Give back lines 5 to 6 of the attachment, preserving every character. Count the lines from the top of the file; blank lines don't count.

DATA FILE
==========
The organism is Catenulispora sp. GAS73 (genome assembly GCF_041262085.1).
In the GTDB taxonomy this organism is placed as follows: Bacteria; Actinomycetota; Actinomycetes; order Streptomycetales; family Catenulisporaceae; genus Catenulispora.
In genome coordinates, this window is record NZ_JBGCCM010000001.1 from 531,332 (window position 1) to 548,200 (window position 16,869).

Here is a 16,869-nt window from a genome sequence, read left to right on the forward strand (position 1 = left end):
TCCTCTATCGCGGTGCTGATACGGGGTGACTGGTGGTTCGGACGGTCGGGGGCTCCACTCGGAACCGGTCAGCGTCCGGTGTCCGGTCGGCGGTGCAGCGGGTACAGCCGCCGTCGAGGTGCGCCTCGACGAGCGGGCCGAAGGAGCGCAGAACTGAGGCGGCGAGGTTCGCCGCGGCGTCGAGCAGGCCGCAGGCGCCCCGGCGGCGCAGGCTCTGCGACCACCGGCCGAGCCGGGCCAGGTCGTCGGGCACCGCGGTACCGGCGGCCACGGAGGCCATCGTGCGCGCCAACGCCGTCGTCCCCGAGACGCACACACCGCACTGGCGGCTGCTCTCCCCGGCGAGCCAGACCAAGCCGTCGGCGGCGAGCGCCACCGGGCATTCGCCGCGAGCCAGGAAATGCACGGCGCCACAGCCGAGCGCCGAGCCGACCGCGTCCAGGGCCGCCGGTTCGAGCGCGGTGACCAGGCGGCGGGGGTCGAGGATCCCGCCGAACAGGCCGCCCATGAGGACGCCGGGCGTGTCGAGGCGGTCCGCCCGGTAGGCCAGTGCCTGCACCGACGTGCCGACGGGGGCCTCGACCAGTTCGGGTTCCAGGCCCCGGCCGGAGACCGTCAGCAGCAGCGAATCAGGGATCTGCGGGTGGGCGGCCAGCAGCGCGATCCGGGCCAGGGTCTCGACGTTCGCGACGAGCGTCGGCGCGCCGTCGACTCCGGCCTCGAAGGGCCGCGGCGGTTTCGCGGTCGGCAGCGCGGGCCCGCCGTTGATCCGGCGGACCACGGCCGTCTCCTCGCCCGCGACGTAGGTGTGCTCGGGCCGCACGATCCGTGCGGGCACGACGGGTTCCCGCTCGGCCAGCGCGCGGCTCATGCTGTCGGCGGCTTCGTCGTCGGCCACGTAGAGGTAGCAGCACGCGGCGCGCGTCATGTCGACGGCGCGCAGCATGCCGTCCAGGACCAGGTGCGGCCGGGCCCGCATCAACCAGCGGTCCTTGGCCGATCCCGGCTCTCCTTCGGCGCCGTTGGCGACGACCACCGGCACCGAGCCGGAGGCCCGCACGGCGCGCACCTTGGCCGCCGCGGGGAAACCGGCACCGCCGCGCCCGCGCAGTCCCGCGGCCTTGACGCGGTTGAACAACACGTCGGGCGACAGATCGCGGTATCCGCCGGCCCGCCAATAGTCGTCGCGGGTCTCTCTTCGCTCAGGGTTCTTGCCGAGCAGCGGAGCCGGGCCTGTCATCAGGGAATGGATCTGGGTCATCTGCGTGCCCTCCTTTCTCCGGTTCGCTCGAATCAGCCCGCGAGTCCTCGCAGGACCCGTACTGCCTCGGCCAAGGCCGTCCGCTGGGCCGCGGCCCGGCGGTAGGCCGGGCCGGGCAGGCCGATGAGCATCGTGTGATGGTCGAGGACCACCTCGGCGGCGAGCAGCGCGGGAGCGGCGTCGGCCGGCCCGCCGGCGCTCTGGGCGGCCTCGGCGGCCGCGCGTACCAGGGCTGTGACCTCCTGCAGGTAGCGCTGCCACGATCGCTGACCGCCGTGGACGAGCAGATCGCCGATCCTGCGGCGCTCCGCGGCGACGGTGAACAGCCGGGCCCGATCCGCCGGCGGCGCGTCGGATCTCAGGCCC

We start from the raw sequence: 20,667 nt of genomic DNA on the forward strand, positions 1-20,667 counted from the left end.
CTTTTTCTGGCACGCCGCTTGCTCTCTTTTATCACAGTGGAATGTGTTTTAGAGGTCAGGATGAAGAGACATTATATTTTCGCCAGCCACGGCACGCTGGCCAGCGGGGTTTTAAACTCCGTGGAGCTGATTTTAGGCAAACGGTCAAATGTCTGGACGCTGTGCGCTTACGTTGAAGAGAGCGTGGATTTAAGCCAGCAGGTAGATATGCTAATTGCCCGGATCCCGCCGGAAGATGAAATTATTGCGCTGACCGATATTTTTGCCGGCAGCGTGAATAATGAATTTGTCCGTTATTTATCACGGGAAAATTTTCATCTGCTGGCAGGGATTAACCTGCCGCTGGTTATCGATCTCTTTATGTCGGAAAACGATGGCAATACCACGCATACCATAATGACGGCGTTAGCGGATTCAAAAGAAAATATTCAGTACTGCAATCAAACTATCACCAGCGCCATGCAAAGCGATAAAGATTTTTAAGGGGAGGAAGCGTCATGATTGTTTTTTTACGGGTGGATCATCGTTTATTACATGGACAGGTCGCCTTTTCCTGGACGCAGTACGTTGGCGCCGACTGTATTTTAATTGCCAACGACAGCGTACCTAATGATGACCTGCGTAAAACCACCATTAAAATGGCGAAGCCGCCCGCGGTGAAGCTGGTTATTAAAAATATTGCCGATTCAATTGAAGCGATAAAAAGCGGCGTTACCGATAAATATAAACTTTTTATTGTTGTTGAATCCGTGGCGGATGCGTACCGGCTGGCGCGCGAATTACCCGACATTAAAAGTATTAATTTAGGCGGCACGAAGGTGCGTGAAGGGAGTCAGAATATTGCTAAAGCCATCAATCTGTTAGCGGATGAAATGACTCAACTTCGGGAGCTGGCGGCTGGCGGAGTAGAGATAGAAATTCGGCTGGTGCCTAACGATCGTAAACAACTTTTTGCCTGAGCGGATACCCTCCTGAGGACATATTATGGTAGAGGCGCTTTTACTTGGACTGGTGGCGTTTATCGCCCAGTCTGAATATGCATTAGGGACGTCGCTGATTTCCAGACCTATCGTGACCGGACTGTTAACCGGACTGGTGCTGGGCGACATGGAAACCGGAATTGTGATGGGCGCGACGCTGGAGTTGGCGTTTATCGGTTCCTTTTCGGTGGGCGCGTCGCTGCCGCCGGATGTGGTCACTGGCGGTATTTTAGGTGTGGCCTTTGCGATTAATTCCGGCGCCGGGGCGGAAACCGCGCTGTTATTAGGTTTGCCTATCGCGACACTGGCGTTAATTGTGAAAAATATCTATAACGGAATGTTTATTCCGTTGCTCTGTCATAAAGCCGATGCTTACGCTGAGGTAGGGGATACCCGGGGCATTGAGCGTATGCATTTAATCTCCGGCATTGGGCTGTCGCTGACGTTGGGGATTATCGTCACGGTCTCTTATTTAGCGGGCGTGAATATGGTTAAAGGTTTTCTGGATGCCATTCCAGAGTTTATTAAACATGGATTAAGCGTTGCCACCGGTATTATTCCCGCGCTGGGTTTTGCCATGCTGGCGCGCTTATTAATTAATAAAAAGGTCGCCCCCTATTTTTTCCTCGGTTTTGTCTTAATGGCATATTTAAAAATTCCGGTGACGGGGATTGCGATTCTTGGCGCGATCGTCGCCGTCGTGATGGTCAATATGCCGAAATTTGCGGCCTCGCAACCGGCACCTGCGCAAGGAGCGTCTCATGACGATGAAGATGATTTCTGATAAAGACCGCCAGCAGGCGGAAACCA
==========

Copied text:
TCCTCTATCGCGGTGCTGATACGGGGTGACTGGTGGTTCGGACGGTCGGGGGCTCCACTCGGAACCGGTCAGCGTCCGGTGTCCGGTCGGCGGTGCAGCGGGTACAGCCGCCGTCGAGGTGCGCCTCGACGAGCGGGCCGAAGGAGCGCAGAACTGAGGCGGCGAGGTTCGCCGCGGCGTCGAGCAGGCCGCAGGCGCCCCGGCGGCGCAGGCTCTGCGACCACCGGCCGAGCCGGGCCAGGTCGTCGGGCACCGCGGTACCGGCGGCCACGGAGGCCATCGTGCGCGCCAACGCCGTCGTCCCCGAGACGCACACACCGCACTGGCGGCTGCTCTCCCCGGCGAGCCAGACCAAGCCGTCGGCGGCGAGCGCCACCGGGCATTCGCCGCGAGCCAGGAAATGCACGGCGCCACAGCCGAGCGCCGAGCCGACCGCGTCCAGGGCCGCCGGTTCGAGCGCGGTGACCAGGCGGCGGGGGTCGAGGATCCCGCCGAACAGGCCGCCCATGAGGACGCCGGGCGTGTCGAGGCGGTCCGCCCGGTAGGCCAGTGCCTGCACCGACGTGCCGACGGGGGCCTCGACCAGTTCGGGTTCCAGGCCCCGGCCGGAGACCGTCAGCAGCAGCGAATCAGGGATCTGCGGGTGGGCGGCCAGCAGCGCGATCCGGGCCAGGGTCTCGACGTTCGCGACGAGCGTCGGCGCGCCGTCGACTCCGGCCTCGAAGGGCCGCGGCGGTTTCGCGGTCGGCAGCGCGGGCCCGCCGTTGATCCGGCGGACCACGGCCGTCTCCTCGCCCGCGACGTAGGTGTGCTCGGGCCGCACGATCCGTGCGGGCACGACGGGTTCCCGCTCGGCCAGCGCGCGGCTCATGCTGTCGGCGGCTTCGTCGTCGGCCACGTAGAGGTAGCAGCACGCGGCGCGCGTCATGTCGACGGCGCGCAGCATGCCGTCCAGGACCAGGTGCGGCCGGGCCCGCATCAACCAGCGGTCCTTGGCCGATCCCGGCTCTCCTTCGGCGCCGTTGGCGACGACCACCGGCACCGAGCCGGAGGCCCGCACGGCGCGCACCTTGGCCGCCGCGGGGAAACCGGCACCGCCGCGCCCGCGCAGTCCCGCGGCCTTGACGCGGTTGAACAACACGTCGGGCGACAGATCGCGGTATCCGCCGGCCCGCCAATAGTCGTCGCGGGTCTCTCTTCGCTCAGGGTTCTTGCCGAGCAGCGGAGCCGGGCCTGTCATCAGGGAATGGATCTGGGTCATCTGCGTGCCCTCCTTTCTCCGGTTCGCTCGAATCAGCCCGCGAGTCCTCGCAGGACCCGTACTGCCTCGGCCAAGGCCGTCCGCTGGGCCGCGGCCCGGCGGTAGGCCGGGCCGGGCAGGCCGATGAGCATCGTGTGATGGTCGAGGACCACCTCGGCGGCGAGCAGCGCGGGAGCGGCGTCGGCCGGCCCGCCGGCGCTCTGGGCGGCCTCGGCGGCCGCGCGTACCAGGGCTGTGACCTCCTGCAGGTAGCGCTGCCACGATCGCTGACCGCCGTGGACGAGCAGATCGCCGATCCTGCGGCGCTCCGCGGCGACGGTGAACAGCCGGGCCCGATCCGCCGGCGGCGCGTCGGATCTCAGGCCC

We start from the raw sequence: 20,667 nt of genomic DNA on the forward strand, positions 1-20,667 counted from the left end.